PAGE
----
In a Position Statement dated January 1993, several years after the revocation of plaintiff's membership, the BSA stated in part:

The Boy Scouts of America does not ask prospective members about their sexual preference, nor do we check on the sexual orientation of boys who are already Scouts.

The reality is that Scouting serves children who have no knowledge of, or interest in, sexual preference. We allow youth to live as children and enjoy Scouting and its diversity without immersing them in the politics of the day.

Membership in Scouting is open to all youth who meet basic requirements for membership and who agree to live by the applicable oath and law.

It summarized the BSA position:

The Boy Scouts of America has always reflected the expectations that Scouting families have had for the organization.

We do not believe that homosexuals provide a role model consistent with these expectations.

Accordingly, we do not allow for the registration of avowed homosexuals as members or as leaders of the BSA.

Plaintiff filed a six-count complaint in the Superior Court, Chancery Division, alleging that defendants' revocation of his membership and his expulsion as an Assistant Scoutmaster violated the LAD, as well as certain common law rights. In the complaint he seeks both reinstatement and damages. Plaintiff filed a notice of motion for partial summary judgment seeking a declaration that he had been deprived of an accommodation in violation of the LAD. He also demanded an immediate reinstatement to his position as Assistant Scoutmaster. Defendants filed a cross-motion for summary judgment on all counts.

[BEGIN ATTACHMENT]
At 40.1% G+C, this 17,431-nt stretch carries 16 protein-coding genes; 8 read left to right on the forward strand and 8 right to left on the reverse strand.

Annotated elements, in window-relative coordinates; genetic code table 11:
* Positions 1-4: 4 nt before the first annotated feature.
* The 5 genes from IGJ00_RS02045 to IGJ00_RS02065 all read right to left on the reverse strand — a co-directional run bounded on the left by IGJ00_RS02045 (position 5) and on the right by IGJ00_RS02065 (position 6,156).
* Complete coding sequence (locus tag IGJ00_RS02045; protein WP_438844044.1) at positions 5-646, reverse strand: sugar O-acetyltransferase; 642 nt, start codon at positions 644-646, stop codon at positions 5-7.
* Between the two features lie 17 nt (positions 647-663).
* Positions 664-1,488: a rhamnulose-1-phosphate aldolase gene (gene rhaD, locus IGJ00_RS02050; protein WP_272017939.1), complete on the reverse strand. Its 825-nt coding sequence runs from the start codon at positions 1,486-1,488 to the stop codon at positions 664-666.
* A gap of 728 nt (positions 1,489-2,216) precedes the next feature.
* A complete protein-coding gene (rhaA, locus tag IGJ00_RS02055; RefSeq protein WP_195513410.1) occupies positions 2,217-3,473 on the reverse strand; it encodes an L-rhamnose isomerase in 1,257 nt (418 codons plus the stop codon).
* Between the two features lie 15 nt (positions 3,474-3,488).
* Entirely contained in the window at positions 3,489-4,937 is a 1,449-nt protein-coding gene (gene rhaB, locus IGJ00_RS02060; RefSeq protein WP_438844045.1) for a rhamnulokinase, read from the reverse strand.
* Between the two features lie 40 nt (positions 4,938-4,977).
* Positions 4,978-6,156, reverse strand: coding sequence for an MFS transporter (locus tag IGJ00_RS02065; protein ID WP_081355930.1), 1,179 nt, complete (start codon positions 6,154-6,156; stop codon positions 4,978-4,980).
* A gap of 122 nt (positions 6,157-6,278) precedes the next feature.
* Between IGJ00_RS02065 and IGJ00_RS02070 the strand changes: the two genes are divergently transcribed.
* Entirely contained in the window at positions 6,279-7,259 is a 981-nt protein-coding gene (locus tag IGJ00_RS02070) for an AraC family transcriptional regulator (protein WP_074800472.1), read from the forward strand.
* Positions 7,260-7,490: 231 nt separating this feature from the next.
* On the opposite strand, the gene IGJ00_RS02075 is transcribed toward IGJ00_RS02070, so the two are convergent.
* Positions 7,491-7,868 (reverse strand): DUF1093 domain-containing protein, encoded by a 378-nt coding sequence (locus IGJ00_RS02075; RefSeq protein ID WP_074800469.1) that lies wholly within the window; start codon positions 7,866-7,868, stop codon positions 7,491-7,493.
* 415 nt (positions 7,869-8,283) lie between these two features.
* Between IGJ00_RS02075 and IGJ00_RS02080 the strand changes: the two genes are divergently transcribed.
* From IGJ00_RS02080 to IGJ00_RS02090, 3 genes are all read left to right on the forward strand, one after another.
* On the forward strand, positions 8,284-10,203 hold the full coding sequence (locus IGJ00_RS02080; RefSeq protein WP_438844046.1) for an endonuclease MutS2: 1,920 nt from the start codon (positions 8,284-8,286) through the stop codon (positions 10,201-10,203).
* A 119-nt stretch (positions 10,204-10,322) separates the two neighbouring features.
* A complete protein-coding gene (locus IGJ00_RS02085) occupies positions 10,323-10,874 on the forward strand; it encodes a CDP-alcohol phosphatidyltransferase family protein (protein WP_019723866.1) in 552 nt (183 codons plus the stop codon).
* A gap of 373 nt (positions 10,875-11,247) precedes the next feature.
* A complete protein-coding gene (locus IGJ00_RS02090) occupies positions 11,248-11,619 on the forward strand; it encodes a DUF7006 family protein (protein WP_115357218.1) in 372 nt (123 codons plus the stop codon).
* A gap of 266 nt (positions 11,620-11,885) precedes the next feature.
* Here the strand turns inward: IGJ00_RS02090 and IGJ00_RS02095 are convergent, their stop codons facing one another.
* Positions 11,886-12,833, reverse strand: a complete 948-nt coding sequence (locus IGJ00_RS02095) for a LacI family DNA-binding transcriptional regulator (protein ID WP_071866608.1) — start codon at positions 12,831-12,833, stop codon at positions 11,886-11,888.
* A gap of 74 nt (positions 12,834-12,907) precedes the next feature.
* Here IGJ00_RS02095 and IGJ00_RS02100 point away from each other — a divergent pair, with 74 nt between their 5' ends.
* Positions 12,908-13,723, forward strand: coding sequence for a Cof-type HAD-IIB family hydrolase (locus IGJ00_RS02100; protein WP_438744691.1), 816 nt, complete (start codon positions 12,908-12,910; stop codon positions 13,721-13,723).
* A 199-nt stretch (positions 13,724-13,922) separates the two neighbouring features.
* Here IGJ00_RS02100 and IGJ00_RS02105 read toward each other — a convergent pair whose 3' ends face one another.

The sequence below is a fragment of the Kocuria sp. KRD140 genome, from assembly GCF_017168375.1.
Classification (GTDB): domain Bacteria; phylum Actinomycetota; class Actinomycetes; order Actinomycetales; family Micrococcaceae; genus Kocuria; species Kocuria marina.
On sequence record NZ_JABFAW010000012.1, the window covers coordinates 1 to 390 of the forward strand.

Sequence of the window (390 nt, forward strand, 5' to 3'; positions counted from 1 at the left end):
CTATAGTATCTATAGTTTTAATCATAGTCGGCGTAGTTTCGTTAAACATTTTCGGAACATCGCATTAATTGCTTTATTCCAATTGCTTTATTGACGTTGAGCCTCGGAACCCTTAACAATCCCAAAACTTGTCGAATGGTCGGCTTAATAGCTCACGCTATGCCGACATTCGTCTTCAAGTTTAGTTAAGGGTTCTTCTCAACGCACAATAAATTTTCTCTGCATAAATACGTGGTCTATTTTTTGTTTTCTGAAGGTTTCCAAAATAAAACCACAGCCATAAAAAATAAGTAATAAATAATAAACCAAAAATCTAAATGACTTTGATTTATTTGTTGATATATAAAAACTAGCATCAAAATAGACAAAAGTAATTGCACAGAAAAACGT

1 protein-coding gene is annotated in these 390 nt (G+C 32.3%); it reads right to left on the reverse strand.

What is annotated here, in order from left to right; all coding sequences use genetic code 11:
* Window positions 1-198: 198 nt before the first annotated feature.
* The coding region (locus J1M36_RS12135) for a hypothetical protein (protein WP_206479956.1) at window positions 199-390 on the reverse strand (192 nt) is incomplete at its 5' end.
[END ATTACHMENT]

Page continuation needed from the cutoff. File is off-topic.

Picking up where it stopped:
In granting summary judgment to defendants, the trial Judge determined that the parties had stipulated that plaintiff was "a sexually active homosexual." The Judge found that the BSA had consistently excluded from youth and adult membership any self-declared homosexual and that the BSA considered homosexual conduct neither "morally straight" under the Scout Oath nor "clean" under the Scout Law. The Judge relied on the entrenched biblical and historical view of homosexuality as not only morally wrong, but criminal, as a basis for the presumption that, from its inception, the BSA implicitly subscribed to that historical view as well.

The Judge concluded that plaintiff had no cause of action under the LAD because the BSA was not a "place of public accommodation" as defined by the Act. The Judge also agreed with defendants that they qualified for the LAD exclusion in N.J.S.A. 10:5-5(l) for any "institution . . . which is in its nature distinctly private[.]" Finally, the Judge concluded that defendants' "First Amendment freedom of expressive association rights prevent government from forcing them to accept as an adult leader-member" in view of defendants' historical belief that homosexual conduct was morally wrong, and "he presence of a publicly avowed active homosexual as an adult leader of boy scouts is absolutely antithetical to the purpose of Scouting."

The parties agree that the there are no genuine issues of material fact. Accordingly, the issues raised by this appeal may be resolved as a matter of law.


Plaintiff contends that the BSA is a place of public accommodation under the LAD, prohibited from discriminating on the basis of affectional or sexual orientation. Plaintiff argues that his expulsion from the Boy Scouts and his position as an Assistant Scoutmaster violated the LAD by depriving him of the ...